Group Guidelines

Principles of Interreligious Dialogue


1. Enter into dialogue so that you can learn and grow, not to change the other.

2. Everyone must be honest and sincere, even if that means revealing discomforts with your own tradition or that of the other. Everyone must assume that everyone else is being equally honest and sincere.


3. Everyone must be permitted to define her own religious experience and identity, and this must be respected by others.


4. Don't feel that you are the spokesperson for your entire faith tradition or that you ought somehow to know everything there is to know about it. Admit any confusion or uncertainty you might have if a puzzling question arises.


5. Don't assume in advance where points of agreement or disagreement will exist.


6. Everyone should be willing to be self-critical.


7. All should strive to experience the other's faith "from within" and be prepared to view themselves differently as a result of an "outside" perspective.


8. Trust is a must.


(Adapted from Leonard Swidler, "Me Dialogue Decalogue," Journal of Ecumenical Studies 20/1: 1-4.)


Ground Rules:


We are not an academic study group nor are we official representatives of our religious tradition or theological opinions. Our goal is to offer one another a window into our living experience of faith.

We speak from our own experiences, rather than making broad sweeping statements or statements about someone else who believes a certain way.

We do not criticize another member or a faith tradition, including a denomination or group within our own faith tradition.

If anyone strongly objects to reading a particular book, we do not read it in the group.

The focus is on the books. This levels the playing field and creates a safe space which allows each woman to decide how much to share on a personal level.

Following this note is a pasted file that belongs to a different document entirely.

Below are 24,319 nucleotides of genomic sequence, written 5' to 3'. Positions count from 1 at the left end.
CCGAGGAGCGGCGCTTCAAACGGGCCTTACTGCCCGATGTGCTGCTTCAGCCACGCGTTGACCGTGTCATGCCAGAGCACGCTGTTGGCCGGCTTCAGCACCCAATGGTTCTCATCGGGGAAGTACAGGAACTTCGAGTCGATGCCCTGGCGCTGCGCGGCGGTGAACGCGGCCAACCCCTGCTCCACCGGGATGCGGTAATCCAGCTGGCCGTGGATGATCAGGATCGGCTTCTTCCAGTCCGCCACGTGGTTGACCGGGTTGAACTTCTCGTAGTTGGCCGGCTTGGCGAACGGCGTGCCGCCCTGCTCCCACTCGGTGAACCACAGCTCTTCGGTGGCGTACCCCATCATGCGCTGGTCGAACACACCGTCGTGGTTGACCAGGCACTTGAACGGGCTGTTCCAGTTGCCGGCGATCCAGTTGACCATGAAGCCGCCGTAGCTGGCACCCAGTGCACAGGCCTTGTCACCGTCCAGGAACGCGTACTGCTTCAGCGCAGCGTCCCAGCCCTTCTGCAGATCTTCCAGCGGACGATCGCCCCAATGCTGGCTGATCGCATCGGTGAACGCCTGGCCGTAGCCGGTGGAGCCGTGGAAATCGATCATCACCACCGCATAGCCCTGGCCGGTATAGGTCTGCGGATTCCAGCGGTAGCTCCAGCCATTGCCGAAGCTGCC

We listen to each other.

We do not interrupt.

We do not monopolize the conversation; we make sure that everyone who wishes to speak gets a chance to contribute.

We speak respectfully to each other.

If someone hits a sore point, we speak up during the meeting, or if we are not able to do so, we talk directly to the person who offended us after the meeting. If we cannot work things out, we speak to our co-leader and ask for help.

Since we are a book group with diverse membership, the Daughters of Abraham does not endorse any political or social causes. Of course, any member of the group is free to support any cause in her own name.


We are mindful about scheduling book group meetings on any of our respective holidays.

Refreshments:

Have food that is Kosher. (Kosher food meets Halal standards but it needs to be without alcohol. For example, if you are baking keep in mind that some Vanilla products have alcohol in them.) All fruits and vegetables are Kosher. Here are the most common Kosher product marks:










Note: We are grateful to the original Daughters of Abraham for providing us with their guidelines, from which these have been adapted. The complete set can be found on their website at http://www.daughtersofabraham.com/home